Many of the athletes I see have some sort of warm up they do before a game. Less of those athletes do a similar warm up before a workout. And some don’t even have their own warm up routine. An effective warm up should include exercises to activate the muscle groups necessary for the work to follow. A personalized warm up that targets the “weaker” muscles can greatly increase speed, agility and power as well as ward off fatigue and injury.
Incorporating a warm up specific to individual needs, will enhance performance and can help prevent overuse injuries. For example, if an athlete is dominant in their quadriceps, an effective warm up should include exercises such as hip bridges, single leg squats and toe reaches to “wake up” the hamstrings and gluteus medius.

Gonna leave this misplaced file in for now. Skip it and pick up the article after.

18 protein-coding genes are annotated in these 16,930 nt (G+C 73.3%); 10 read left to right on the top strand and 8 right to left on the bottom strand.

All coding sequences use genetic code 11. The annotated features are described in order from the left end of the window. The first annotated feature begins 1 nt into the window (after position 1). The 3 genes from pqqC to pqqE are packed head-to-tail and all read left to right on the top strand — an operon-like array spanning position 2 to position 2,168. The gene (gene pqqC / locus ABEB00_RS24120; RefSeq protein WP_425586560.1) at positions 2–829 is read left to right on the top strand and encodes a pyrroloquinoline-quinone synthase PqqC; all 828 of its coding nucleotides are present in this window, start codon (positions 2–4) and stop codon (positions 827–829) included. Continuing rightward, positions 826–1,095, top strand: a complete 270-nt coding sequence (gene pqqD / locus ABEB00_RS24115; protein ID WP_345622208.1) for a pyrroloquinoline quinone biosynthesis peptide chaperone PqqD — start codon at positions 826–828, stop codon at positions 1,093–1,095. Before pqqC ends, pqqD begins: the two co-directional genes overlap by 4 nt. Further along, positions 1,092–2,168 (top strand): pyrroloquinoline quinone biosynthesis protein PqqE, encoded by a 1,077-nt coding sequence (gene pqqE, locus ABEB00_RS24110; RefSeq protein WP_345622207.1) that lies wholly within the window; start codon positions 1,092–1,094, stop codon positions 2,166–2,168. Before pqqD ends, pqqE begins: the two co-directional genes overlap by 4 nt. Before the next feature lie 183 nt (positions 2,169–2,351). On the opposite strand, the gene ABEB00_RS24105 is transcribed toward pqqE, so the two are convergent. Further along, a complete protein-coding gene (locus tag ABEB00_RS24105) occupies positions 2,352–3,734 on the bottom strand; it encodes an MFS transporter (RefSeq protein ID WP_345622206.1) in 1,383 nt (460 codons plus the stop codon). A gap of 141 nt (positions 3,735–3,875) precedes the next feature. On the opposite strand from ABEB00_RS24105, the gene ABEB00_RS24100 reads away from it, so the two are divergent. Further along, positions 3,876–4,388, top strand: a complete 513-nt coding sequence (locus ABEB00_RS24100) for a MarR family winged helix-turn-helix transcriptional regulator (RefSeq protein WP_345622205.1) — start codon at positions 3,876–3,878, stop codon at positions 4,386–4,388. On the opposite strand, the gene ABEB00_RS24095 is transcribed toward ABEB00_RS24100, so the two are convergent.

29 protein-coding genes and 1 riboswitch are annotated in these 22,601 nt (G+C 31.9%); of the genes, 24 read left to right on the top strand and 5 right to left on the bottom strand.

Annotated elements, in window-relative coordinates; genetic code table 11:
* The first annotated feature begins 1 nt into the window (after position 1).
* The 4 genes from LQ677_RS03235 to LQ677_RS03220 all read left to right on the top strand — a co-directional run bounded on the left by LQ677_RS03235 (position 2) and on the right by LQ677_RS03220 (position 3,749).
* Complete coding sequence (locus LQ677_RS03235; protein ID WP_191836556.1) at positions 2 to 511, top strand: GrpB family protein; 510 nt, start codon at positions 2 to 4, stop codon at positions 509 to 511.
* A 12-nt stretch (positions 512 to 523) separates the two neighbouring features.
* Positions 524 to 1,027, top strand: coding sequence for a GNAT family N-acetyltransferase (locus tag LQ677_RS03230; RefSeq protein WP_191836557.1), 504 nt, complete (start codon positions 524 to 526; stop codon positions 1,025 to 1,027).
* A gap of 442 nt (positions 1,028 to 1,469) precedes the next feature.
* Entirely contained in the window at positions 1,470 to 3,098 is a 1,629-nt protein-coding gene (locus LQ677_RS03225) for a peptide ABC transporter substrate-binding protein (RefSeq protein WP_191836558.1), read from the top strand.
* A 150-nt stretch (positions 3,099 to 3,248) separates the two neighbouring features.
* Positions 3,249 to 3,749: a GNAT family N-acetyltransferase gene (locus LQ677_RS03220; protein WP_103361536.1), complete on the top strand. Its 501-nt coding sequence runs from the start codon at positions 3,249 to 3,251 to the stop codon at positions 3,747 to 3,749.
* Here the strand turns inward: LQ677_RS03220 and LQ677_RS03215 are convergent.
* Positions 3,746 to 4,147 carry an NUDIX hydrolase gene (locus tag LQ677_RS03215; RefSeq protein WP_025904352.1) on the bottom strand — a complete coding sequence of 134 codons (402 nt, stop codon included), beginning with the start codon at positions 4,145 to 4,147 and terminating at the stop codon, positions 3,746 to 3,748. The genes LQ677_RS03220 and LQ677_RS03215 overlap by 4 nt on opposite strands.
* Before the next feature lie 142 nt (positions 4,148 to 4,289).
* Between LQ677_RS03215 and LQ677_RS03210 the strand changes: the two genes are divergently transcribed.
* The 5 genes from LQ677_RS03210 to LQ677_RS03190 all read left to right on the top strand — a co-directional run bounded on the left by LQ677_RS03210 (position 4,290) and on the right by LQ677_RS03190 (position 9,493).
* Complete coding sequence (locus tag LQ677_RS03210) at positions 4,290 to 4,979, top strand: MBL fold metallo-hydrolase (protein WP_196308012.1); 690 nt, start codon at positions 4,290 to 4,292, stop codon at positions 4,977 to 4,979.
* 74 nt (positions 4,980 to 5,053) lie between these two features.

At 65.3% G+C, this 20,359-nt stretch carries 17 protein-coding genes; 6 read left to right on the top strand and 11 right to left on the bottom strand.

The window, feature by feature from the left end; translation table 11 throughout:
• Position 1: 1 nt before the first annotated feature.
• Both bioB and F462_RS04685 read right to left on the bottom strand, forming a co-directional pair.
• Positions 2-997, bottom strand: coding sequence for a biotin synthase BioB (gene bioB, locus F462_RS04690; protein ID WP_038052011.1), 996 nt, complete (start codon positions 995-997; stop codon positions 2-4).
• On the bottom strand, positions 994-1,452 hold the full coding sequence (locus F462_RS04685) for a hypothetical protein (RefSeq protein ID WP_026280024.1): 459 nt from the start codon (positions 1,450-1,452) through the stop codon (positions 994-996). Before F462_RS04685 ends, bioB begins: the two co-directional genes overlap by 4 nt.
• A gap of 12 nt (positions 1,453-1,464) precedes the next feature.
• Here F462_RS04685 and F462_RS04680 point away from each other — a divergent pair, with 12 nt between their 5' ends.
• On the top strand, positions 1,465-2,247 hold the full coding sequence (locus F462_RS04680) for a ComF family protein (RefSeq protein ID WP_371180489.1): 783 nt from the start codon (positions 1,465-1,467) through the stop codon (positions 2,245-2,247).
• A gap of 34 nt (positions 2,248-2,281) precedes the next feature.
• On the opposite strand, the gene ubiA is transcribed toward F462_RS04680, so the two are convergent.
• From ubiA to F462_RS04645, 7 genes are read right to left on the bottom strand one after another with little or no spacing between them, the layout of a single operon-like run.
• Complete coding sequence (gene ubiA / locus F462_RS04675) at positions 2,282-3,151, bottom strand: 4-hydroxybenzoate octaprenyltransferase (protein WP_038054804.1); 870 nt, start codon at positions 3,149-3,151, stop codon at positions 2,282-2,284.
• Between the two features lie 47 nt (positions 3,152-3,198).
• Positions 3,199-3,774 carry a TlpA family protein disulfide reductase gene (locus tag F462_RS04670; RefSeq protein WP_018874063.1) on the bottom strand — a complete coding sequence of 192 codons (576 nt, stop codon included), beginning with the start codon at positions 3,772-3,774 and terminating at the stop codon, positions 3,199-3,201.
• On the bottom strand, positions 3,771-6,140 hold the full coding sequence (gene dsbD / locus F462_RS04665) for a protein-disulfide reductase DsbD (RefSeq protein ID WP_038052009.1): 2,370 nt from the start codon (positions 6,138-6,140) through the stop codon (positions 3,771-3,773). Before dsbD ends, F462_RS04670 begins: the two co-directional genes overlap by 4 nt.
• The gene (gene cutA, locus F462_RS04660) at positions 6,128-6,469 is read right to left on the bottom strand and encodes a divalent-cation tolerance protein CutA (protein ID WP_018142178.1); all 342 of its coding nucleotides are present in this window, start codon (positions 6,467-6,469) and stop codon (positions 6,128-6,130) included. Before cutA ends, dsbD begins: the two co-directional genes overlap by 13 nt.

Foam rolling is a self myofascial release technique that has been used for some time in professional sports and is now becoming more main stream. There is some debate about when it’s most effective – before the warm up or after the workout. Foam rolling has benefits either way. Prior to the warm up, longer strokes increases blood flow to the muscles and directed pressure can release knots. Rolling after the workout may help muscles recover and provide some relief from soreness.
A trained professional can help identify muscle imbalances and recruitment deficiencies to design a personalized warm up routine for enhanced performance and injury prevention.
Pictured: Professional hockey players Kyle Kraemer, Brandon Bollig and Pat Maroon with their Pilates circles, a P4P warm up essential.